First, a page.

Emergency management

  • Staff should know how to manage emergencies during a video consultation in the event this occurs live during a consultation.  They should be confident in escalating such emergencies when working within the practice or from home.

Clinical safety risk assessment

  • Practices will need to carry out risk assessments on the use of new digital tools or health IT being used to deliver remote consultations as per the DCB 0160 standards.

Data protection impact assessment

Intimate examinations and chaperoning

  • Guidance on examining patients through video consultation platforms should be shared with staff.  This must include specific advice on why intimate examinations should rarely be carried out over video consultation platforms.
  • See Intimate Examinations and Video Consulting (RCGP)


Health and safety

  • Policies should reflect desktop configurations considering webcam and telephony use.  Policies may need updating to reflect health and safety when working from home.

Remote working

  • Practices may need to create remote working policies if allowing working-from-home set-ups when using video consultations.

Video consulting

  • Video consulting policies should be created to aid and guide staff.

Empowering patients

Patients will have varying levels of understanding and confidence with video consulting.  Using engagement channels directly through the practice, social media, or via targeted messaging campaigns can be helpful.  

Patients may have several questions regarding the use of video consulting. Common questions may include:

  • Is a video consultation appropriate for me?
  • How do I prepare for a video consultation?
  • Will the clinician be able to hear and see me?
  • Can I have a physical examination in a video consultation?
  • What happens if I need to be seen face-to-face after the video consultation?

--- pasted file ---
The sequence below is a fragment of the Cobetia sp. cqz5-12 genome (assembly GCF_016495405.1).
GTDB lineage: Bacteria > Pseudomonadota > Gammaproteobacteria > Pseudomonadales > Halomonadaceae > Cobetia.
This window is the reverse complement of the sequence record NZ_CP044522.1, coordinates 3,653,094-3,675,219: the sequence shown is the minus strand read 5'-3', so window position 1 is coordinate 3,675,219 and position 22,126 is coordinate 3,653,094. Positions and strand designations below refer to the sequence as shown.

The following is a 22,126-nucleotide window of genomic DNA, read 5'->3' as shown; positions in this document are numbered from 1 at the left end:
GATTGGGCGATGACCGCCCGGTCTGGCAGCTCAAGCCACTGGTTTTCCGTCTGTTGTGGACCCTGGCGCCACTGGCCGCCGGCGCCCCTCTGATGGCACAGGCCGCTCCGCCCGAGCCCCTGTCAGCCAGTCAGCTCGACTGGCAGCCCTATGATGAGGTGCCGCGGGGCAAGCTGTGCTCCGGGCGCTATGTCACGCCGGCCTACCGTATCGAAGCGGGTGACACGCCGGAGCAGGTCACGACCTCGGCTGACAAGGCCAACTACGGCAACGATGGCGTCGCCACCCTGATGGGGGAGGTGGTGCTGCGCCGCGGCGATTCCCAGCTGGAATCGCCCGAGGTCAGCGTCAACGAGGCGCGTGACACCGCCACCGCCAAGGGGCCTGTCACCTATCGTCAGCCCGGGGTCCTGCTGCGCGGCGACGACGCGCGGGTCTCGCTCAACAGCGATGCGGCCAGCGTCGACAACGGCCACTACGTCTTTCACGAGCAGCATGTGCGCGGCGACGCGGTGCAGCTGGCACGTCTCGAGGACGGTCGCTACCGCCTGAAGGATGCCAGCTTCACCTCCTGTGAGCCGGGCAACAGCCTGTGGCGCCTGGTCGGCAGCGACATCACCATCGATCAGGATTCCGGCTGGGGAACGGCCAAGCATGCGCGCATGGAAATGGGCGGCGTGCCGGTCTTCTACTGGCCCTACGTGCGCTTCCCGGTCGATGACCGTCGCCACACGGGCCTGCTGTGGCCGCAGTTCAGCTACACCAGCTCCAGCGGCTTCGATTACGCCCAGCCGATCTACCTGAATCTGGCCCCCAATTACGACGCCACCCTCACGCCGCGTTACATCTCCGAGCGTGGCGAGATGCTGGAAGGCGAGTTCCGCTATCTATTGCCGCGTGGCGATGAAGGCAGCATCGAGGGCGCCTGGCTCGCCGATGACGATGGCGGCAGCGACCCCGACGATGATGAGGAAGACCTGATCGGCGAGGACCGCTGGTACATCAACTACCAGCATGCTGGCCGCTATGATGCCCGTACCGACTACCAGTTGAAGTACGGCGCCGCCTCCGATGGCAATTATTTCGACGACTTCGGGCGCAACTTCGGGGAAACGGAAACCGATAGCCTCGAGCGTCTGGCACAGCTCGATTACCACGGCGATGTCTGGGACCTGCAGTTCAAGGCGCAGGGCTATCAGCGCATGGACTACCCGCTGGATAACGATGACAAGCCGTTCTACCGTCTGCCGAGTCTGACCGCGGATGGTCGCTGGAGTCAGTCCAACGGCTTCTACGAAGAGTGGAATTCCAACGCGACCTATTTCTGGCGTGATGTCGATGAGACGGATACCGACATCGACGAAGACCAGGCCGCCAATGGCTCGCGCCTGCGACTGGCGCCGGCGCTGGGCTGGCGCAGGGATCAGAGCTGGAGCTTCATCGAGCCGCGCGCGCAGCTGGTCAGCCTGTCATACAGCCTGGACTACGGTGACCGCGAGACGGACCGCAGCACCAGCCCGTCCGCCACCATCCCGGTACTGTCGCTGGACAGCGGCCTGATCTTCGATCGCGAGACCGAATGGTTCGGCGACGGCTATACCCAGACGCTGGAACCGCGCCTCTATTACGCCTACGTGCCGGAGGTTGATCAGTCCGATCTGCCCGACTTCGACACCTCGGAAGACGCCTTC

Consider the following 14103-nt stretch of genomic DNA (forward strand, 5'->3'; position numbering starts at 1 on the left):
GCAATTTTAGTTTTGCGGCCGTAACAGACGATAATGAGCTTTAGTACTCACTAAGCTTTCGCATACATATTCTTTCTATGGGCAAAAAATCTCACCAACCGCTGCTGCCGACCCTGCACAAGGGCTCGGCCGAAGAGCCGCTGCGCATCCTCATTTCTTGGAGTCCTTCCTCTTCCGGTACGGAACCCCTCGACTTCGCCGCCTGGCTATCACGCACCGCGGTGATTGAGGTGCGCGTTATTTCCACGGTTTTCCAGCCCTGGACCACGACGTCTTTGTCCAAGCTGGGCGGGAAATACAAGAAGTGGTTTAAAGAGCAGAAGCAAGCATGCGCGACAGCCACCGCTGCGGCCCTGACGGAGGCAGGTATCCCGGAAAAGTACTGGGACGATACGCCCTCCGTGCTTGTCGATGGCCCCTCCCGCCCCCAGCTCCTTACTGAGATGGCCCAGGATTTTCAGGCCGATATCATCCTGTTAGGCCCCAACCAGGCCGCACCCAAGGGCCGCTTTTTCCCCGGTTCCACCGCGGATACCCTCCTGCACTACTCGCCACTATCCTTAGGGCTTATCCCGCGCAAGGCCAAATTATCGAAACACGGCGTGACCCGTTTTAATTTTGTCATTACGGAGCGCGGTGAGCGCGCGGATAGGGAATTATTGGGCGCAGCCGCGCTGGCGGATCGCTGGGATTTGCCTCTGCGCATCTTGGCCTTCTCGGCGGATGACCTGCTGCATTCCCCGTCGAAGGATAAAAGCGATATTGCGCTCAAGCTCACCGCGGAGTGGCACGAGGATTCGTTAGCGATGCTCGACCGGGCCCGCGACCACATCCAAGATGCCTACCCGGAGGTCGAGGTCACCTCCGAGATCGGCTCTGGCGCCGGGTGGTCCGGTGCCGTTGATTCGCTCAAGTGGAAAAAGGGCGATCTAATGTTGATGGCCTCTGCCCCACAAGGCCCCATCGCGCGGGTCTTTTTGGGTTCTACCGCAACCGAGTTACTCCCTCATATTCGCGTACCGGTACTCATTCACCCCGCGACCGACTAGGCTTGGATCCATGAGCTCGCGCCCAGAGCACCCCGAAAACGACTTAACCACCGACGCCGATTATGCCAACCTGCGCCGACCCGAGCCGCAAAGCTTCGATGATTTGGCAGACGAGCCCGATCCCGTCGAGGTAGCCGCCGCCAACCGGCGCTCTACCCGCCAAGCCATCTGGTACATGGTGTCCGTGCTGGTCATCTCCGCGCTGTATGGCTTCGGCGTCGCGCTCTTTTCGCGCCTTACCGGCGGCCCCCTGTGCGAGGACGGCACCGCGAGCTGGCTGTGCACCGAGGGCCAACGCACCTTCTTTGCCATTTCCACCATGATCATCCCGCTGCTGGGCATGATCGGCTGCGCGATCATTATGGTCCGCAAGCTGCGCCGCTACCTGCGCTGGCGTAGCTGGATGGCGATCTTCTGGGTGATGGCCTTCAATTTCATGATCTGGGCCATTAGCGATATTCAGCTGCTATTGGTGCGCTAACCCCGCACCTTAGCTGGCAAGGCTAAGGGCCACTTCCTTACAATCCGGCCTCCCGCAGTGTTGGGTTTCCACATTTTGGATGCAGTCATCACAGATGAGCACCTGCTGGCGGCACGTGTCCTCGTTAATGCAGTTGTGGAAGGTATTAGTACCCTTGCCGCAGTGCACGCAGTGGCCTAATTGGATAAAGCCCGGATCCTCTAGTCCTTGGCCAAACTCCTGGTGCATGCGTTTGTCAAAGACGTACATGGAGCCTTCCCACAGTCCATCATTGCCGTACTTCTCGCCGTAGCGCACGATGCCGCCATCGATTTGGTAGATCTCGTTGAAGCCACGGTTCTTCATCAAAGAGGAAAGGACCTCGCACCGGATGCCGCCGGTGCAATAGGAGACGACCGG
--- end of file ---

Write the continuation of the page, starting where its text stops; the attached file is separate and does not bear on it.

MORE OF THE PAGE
• Is the video recording stored anywhere?
  • Can anyone else see or hear what is happening during the consultation?
  • Can I bring a relative, friend or guardian to the video consultation?
  • What happens if the system stops working? Will somebody still call me?

The Nuffield Department of Primary Care and Health Science has created useful guides for patients including a quick guide for patients including a section on frequently asked questions.   There is also guidance for service users on the NHS England website.

Empowering clinicians and staff

Where possible, practices should create or share training guides on video consulting with their staff.  This includes information explaining the limitations of video consulting and its safe use.  

Video consultations work best when they are integrated into the overall practice approach to consulting with patients.  For example:

  • Video consultation may be the natural outcome after a patient’s online consultation request has been triaged by an appropriately trained team member.
  • Patients may request a video consultation as their preferred method of communication and assessment.
  • Care home leads may coordinate a multidisciplinary video conference for their complex care home patients with the care of the elderly and community frailty teams.
  • Hormone replacement therapy (HRT) nurses may use video group consultations to educate patients on HRT prior to sending out patient-specific questionnaires to aid in information gathering.
  • A telephone consultation may be switched to a video consultation during the triage or a previously planned telephone consultation to aid decision-making.
  • Clinicians may request a video consultation with a patient after reviewing a clinical image provided by a patient and completing an online consultation request to help gain further clarity.
  • Diabetic nurses may deliver health promotion symposiums for their patients on how to manage their insulin levels effectively.

There are several accredited training guides on video consulting to help clinicians (see below).  Staff can also attend training courses or complete e-learning to develop their confidence.  

Deciding which patients suit a particular consultation type is covered in detail in the Remote consulting and Digitally enabled triage articles in this series.

NHS England has published a set of graphical guides to video conferencing for staff and for patients.

Related GPG content

Other helpful resources